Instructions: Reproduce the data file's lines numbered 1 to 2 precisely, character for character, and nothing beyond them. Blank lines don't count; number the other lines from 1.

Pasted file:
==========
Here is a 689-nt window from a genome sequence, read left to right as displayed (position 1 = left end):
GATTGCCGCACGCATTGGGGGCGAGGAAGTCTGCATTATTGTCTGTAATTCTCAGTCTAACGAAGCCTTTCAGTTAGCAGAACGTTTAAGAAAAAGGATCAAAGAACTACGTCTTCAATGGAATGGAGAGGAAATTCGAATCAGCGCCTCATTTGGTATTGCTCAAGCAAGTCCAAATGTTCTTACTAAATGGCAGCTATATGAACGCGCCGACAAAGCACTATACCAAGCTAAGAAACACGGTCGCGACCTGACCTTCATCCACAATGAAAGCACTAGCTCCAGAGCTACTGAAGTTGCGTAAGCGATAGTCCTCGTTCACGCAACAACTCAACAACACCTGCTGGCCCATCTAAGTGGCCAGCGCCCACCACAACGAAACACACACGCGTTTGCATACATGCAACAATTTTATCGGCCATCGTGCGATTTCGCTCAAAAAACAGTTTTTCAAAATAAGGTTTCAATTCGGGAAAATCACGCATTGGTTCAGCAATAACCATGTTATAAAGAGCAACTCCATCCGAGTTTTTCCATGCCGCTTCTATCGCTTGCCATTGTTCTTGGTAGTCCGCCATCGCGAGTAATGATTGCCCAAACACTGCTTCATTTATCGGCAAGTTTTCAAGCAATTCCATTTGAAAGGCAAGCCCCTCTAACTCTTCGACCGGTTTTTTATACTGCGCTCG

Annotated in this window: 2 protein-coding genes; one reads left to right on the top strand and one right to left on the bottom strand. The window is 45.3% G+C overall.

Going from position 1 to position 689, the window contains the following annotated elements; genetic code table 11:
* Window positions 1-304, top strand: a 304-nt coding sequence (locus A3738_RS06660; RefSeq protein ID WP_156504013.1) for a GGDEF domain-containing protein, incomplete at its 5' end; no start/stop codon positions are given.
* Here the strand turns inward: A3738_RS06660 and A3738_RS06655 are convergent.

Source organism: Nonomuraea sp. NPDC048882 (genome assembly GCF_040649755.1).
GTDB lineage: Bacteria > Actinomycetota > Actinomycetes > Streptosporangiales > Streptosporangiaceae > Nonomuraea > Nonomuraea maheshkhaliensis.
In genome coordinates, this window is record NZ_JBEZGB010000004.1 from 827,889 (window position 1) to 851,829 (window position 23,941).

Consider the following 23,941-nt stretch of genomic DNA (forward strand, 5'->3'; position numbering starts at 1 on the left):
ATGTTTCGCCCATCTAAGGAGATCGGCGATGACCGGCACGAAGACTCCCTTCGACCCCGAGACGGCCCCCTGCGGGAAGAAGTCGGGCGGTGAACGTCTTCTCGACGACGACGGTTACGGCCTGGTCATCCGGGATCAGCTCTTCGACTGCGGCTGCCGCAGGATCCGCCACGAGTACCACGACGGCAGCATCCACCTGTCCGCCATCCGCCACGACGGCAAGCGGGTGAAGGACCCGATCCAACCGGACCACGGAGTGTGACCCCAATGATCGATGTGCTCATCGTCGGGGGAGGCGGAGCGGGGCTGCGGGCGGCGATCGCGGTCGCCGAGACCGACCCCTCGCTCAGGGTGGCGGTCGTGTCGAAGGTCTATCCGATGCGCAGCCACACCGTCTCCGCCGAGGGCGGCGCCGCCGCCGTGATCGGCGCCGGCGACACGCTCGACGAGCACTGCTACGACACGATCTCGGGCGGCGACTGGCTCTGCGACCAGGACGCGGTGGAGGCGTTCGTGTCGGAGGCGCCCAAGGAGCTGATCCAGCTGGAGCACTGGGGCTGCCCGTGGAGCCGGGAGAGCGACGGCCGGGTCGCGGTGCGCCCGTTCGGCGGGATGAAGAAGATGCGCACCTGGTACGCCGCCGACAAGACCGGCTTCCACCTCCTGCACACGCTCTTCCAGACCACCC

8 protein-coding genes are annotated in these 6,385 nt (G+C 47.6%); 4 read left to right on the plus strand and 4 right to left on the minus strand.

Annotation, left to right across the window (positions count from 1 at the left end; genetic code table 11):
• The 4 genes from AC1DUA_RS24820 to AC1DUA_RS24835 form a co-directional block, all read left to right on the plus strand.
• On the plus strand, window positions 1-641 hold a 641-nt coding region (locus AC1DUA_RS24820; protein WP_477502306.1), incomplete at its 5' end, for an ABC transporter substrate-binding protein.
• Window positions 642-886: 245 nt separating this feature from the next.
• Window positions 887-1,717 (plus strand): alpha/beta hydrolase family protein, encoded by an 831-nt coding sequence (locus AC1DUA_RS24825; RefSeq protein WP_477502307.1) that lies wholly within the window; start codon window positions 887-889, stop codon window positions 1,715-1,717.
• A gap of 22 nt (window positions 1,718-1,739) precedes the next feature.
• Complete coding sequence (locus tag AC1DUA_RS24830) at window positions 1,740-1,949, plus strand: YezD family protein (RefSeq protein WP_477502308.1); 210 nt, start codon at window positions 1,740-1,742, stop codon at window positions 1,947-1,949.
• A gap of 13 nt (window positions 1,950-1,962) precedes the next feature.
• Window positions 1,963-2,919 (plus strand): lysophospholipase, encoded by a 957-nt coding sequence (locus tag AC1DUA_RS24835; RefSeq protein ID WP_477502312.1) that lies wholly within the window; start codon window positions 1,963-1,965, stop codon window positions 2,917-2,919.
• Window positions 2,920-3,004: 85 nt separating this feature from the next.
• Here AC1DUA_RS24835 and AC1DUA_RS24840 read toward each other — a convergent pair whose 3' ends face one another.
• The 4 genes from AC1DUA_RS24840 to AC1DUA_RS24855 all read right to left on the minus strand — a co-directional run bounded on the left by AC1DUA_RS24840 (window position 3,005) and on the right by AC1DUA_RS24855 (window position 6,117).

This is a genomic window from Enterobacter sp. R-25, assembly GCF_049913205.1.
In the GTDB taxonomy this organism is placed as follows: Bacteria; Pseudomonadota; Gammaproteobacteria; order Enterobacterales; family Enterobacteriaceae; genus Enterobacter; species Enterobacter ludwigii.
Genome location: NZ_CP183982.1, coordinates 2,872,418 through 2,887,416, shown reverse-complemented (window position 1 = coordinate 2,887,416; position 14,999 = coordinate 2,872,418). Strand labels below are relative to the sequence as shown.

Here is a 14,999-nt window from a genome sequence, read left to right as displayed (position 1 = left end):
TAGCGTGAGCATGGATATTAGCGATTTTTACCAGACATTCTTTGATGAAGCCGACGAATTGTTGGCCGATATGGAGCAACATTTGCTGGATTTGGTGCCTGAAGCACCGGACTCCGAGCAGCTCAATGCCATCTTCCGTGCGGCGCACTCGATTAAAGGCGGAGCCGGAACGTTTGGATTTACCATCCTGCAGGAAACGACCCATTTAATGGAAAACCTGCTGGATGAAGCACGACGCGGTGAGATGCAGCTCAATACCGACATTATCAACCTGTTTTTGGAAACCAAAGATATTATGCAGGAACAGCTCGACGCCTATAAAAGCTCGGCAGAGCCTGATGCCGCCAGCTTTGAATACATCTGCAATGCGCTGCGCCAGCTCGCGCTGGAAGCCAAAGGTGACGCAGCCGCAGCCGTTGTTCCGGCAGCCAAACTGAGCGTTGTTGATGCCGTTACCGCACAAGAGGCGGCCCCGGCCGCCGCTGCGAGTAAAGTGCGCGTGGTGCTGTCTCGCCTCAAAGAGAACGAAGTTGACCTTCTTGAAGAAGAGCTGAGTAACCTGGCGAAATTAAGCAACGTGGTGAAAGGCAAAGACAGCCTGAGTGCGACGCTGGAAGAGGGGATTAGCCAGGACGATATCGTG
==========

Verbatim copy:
Here is a 689-nt window from a genome sequence, read left to right as displayed (position 1 = left end):
GATTGCCGCACGCATTGGGGGCGAGGAAGTCTGCATTATTGTCTGTAATTCTCAGTCTAACGAAGCCTTTCAGTTAGCAGAACGTTTAAGAAAAAGGATCAAAGAACTACGTCTTCAATGGAATGGAGAGGAAATTCGAATCAGCGCCTCATTTGGTATTGCTCAAGCAAGTCCAAATGTTCTTACTAAATGGCAGCTATATGAACGCGCCGACAAAGCACTATACCAAGCTAAGAAACACGGTCGCGACCTGACCTTCATCCACAATGAAAGCACTAGCTCCAGAGCTACTGAAGTTGCGTAAGCGATAGTCCTCGTTCACGCAACAACTCAACAACACCTGCTGGCCCATCTAAGTGGCCAGCGCCCACCACAACGAAACACACACGCGTTTGCATACATGCAACAATTTTATCGGCCATCGTGCGATTTCGCTCAAAAAACAGTTTTTCAAAATAAGGTTTCAATTCGGGAAAATCACGCATTGGTTCAGCAATAACCATGTTATAAAGAGCAACTCCATCCGAGTTTTTCCATGCCGCTTCTATCGCTTGCCATTGTTCTTGGTAGTCCGCCATCGCGAGTAATGATTGCCCAAACACTGCTTCATTTATCGGCAAGTTTTCAAGCAATTCCATTTGAAAGGCAAGCCCCTCTAACTCTTCGACCGGTTTTTTATACTGCGCTCG